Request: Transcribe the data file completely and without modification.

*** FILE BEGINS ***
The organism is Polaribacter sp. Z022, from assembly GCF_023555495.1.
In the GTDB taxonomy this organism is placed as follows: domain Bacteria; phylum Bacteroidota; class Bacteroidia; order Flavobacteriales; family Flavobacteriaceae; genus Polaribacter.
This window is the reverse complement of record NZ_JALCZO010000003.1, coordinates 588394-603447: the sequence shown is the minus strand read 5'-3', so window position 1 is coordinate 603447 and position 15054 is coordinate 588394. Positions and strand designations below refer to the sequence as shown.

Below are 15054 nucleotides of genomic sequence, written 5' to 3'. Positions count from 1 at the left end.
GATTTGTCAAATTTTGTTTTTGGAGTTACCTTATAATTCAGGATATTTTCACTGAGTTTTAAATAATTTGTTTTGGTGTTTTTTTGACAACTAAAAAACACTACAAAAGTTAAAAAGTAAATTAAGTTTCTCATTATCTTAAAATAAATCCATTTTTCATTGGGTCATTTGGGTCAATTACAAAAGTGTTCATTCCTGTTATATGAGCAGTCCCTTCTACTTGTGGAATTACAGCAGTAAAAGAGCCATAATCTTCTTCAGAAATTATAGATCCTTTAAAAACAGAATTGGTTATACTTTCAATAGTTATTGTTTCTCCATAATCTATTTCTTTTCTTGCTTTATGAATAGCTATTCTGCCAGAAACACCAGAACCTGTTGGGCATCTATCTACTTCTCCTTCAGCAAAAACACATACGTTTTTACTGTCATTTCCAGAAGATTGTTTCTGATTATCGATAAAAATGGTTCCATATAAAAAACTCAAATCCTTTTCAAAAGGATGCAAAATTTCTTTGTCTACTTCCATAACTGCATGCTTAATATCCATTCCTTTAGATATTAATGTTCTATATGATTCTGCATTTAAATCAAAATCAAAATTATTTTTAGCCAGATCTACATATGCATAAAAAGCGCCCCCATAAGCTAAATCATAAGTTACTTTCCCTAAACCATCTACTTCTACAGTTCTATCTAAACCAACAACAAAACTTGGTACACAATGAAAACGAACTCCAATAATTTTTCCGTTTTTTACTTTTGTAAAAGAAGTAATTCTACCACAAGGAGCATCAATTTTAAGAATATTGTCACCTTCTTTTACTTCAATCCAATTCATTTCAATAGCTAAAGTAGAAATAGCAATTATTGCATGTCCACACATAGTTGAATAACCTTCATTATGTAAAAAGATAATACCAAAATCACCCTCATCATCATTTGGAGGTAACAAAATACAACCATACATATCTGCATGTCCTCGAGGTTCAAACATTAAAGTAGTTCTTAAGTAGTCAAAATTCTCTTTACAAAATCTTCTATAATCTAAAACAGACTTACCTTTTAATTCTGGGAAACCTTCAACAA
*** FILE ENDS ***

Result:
The organism is Polaribacter sp. Z022, from assembly GCF_023555495.1.
In the GTDB taxonomy this organism is placed as follows: domain Bacteria; phylum Bacteroidota; class Bacteroidia; order Flavobacteriales; family Flavobacteriaceae; genus Polaribacter.
This window is the reverse complement of record NZ_JALCZO010000003.1, coordinates 588394-603447: the sequence shown is the minus strand read 5'-3', so window position 1 is coordinate 603447 and position 15054 is coordinate 588394. Positions and strand designations below refer to the sequence as shown.

Below are 15054 nucleotides of genomic sequence, written 5' to 3'. Positions count from 1 at the left end.
GATTTGTCAAATTTTGTTTTTGGAGTTACCTTATAATTCAGGATATTTTCACTGAGTTTTAAATAATTTGTTTTGGTGTTTTTTTGACAACTAAAAAACACTACAAAAGTTAAAAAGTAAATTAAGTTTCTCATTATCTTAAAATAAATCCATTTTTCATTGGGTCATTTGGGTCAATTACAAAAGTGTTCATTCCTGTTATATGAGCAGTCCCTTCTACTTGTGGAATTACAGCAGTAAAAGAGCCATAATCTTCTTCAGAAATTATAGATCCTTTAAAAACAGAATTGGTTATACTTTCAATAGTTATTGTTTCTCCATAATCTATTTCTTTTCTTGCTTTATGAATAGCTATTCTGCCAGAAACACCAGAACCTGTTGGGCATCTATCTACTTCTCCTTCAGCAAAAACACATACGTTTTTACTGTCATTTCCAGAAGATTGTTTCTGATTATCGATAAAAATGGTTCCATATAAAAAACTCAAATCCTTTTCAAAAGGATGCAAAATTTCTTTGTCTACTTCCATAACTGCATGCTTAATATCCATTCCTTTAGATATTAATGTTCTATATGATTCTGCATTTAAATCAAAATCAAAATTATTTTTAGCCAGATCTACATATGCATAAAAAGCGCCCCCATAAGCTAAATCATAAGTTACTTTCCCTAAACCATCTACTTCTACAGTTCTATCTAAACCAACAACAAAACTTGGTACACAATGAAAACGAACTCCAATAATTTTTCCGTTTTTTACTTTTGTAAAAGAAGTAATTCTACCACAAGGAGCATCAATTTTAAGAATATTGTCACCTTCTTTTACTTCAATCCAATTCATTTCAATAGCTAAAGTAGAAATAGCAATTATTGCATGTCCACACATAGTTGAATAACCTTCATTATGTAAAAAGATAATACCAAAATCACCCTCATCATCATTTGGAGGTAACAAAATACAACCATACATATCTGCATGTCCTCGAGGTTCAAACATTAAAGTAGTTCTTAAGTAGTCAAAATTCTCTTTACAAAATCTTCTATAATCTAAAACAGACTTACCTTTTAATTCTGGGAAACCTTCAACAA